Stretchable Nanowires That Will Change the Way We Use Heat Packs

The heat-emitting mesh in action. (Image: Institute for Basic Science)
The heat-emitting mesh in action. (Image: Institute for Basic Science)

Scientists have come up with a new way to ease your sore muscles. There will be no more getting out the hot water bottle, or reheating a heat pack every time it cools off.

Researchers from Korea and the U.S. have developed a stretchable silver nanowire mesh that will heat any joint.

It is thin enough to fit under your cloths, and runs on batteries that will provide a constant heat. This means no more staying home until you’re feeling better, now you will be able to go out and still have that therapeutic care you need.

silver nanowire mesh Left: mesh in a relaxed state  Right: Mesh stretched over a curve to 100%. Image:  Institute for Basic Science

L: Silver nanowire mesh in a relaxed state. R: Silver nanowire mesh stretched over a curve to 100%. (Image: Institute for Basic Science)

The Center for Nanoparticle Research, Institute for Basic Science (IBS) in Seoul said in a statement: “Other teams have come up with similar devices before, although no one was able to create something that didn’t rely on exotic materials or a complex fabrication process, factors which both carry hefty price tags.  Unlike their predecessors, the team at IBS stayed away from things like carbon nanotubes and gold, and looked at a more utilitarian option for their build material: thin slivers of silver nanowires.”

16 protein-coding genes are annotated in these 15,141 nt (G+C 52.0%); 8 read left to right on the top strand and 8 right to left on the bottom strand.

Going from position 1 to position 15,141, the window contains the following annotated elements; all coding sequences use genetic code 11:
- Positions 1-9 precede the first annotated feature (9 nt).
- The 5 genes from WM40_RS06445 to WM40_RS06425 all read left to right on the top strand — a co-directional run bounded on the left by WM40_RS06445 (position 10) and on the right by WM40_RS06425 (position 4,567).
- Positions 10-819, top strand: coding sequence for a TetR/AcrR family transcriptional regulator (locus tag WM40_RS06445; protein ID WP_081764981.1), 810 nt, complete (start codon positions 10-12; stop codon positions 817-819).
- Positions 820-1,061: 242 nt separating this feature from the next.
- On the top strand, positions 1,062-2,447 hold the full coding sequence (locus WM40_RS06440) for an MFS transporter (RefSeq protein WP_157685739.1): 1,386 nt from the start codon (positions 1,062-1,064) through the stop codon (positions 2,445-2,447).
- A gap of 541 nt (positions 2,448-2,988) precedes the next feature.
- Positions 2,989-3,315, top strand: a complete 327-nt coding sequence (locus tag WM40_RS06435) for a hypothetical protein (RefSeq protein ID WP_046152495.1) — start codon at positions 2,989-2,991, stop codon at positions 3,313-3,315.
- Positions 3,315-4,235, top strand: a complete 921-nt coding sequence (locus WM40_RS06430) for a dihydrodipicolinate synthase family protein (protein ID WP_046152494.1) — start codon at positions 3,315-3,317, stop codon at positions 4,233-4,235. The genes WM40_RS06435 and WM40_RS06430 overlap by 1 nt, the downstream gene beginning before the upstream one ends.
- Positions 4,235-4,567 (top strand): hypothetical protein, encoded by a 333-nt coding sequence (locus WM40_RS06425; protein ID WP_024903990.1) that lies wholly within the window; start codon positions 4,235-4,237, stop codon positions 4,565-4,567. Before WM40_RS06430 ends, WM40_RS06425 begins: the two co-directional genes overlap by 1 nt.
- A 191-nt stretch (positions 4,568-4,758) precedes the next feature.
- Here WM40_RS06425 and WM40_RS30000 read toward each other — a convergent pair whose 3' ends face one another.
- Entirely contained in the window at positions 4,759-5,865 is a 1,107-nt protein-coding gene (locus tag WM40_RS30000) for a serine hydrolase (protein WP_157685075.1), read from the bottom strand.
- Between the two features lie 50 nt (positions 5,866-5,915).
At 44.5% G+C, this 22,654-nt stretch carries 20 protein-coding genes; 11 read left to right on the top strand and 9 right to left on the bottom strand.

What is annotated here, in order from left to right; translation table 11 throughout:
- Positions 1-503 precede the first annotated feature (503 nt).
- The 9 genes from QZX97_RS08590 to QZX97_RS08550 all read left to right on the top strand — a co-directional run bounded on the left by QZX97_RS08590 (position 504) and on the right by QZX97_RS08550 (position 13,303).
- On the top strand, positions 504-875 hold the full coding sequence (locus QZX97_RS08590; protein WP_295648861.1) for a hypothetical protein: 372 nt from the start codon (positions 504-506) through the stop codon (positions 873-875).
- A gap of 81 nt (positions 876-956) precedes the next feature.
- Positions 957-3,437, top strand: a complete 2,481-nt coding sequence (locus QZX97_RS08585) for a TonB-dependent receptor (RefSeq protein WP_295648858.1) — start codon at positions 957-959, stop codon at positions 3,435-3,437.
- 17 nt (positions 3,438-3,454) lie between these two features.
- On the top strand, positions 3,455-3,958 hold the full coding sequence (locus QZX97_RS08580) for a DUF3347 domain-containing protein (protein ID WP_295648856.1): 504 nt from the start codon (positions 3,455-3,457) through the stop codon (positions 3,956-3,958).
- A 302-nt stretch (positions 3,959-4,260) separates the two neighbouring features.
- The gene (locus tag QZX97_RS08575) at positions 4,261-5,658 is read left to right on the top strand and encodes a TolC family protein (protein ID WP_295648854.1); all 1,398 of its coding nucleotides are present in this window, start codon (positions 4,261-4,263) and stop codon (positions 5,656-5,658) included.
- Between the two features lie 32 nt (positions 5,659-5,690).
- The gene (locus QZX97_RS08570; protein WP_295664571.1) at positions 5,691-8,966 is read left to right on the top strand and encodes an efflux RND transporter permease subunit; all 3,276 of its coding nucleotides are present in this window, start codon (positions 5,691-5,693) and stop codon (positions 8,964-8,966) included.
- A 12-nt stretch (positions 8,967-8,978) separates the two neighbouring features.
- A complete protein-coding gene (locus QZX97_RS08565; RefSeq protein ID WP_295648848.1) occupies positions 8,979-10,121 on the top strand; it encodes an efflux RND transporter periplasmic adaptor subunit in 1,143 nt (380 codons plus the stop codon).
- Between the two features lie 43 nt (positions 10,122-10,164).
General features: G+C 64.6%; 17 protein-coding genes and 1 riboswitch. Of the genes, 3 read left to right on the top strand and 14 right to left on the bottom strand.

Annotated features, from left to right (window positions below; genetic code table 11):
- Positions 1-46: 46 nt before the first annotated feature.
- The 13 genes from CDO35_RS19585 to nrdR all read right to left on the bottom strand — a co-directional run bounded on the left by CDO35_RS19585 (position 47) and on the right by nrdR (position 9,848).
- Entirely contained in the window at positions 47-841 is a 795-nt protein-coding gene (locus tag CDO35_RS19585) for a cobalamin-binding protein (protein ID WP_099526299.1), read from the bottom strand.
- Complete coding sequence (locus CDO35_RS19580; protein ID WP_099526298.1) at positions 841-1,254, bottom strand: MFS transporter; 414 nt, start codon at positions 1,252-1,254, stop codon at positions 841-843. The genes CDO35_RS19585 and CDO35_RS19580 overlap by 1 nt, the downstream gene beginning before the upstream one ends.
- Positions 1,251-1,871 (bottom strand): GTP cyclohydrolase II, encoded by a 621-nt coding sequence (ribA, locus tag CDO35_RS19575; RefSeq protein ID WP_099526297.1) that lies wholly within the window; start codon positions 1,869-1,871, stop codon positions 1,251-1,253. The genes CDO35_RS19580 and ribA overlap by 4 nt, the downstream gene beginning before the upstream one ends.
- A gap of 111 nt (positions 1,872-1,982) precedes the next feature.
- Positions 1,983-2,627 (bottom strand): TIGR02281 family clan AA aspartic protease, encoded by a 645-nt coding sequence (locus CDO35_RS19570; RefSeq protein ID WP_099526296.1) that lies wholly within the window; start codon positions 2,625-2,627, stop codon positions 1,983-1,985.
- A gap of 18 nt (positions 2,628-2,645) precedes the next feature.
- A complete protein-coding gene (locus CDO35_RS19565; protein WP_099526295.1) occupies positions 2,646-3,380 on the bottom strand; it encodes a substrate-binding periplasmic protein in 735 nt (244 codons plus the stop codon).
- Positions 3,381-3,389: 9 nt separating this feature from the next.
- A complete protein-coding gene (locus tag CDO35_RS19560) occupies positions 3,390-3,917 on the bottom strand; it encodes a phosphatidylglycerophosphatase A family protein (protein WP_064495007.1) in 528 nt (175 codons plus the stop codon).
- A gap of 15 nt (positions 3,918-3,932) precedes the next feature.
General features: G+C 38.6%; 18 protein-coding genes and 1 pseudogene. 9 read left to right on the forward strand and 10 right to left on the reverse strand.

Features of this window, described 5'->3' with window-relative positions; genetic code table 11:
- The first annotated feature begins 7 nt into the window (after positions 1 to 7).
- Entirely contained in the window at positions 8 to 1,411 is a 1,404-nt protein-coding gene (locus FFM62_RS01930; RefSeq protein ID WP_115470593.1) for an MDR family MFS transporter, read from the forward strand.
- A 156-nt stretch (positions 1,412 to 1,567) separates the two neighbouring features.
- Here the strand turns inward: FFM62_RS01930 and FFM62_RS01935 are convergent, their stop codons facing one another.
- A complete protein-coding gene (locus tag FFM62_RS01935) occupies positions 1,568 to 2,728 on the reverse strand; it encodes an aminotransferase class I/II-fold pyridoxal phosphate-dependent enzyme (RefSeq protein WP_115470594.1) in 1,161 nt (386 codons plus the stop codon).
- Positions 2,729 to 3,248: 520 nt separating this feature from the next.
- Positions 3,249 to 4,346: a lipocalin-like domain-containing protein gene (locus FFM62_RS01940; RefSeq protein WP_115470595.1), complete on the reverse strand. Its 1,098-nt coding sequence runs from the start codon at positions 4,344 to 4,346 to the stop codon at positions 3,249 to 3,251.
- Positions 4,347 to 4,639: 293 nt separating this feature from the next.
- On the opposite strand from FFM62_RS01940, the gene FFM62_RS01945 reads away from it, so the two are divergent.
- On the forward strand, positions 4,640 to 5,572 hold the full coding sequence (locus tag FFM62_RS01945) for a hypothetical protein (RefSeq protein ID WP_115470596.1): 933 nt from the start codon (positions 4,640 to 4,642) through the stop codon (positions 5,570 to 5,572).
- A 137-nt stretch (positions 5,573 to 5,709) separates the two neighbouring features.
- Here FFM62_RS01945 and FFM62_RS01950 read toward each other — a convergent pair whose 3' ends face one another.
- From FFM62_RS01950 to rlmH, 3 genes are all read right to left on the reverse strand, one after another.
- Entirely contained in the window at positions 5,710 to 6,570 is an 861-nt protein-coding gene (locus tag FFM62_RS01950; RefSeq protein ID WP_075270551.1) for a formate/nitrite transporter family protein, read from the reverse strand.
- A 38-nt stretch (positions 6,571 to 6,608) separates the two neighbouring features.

The team made the silver nanowires into an interlocking coil pattern (mesh structure) that ensures it will remain tight while the user is wearing it. The mesh is then placed in-between two layers of a transparent thermoplastic elastomer that will act as insulation.

The heat-emitting mesh in action  Image: Institute for Basic Science

The heat-emitting mesh in action. (Image: Institute for Basic Science)

According to Gizmag, both the wires and the elastomer are able to expand and contract, conforming to the contours of joints such as knees and wrists. Cuffs made from the mesh remain in place and continue to emit heat, even when those joints are moving.

In material flexibility tests, while placed on knee and wrist joints, the mesh heated while deformed and under stress on knee and wrist joints.  It is lightweight, breathable, and generates heat over the entire surface area of the material, wrote IBS.

This could be used not just for thermotherapy; this could be used as a heating element in ski jackets or a seat warmer in a car—the applications are endless, IBS added.

I can see their point; there would be 1001 uses for something like this.

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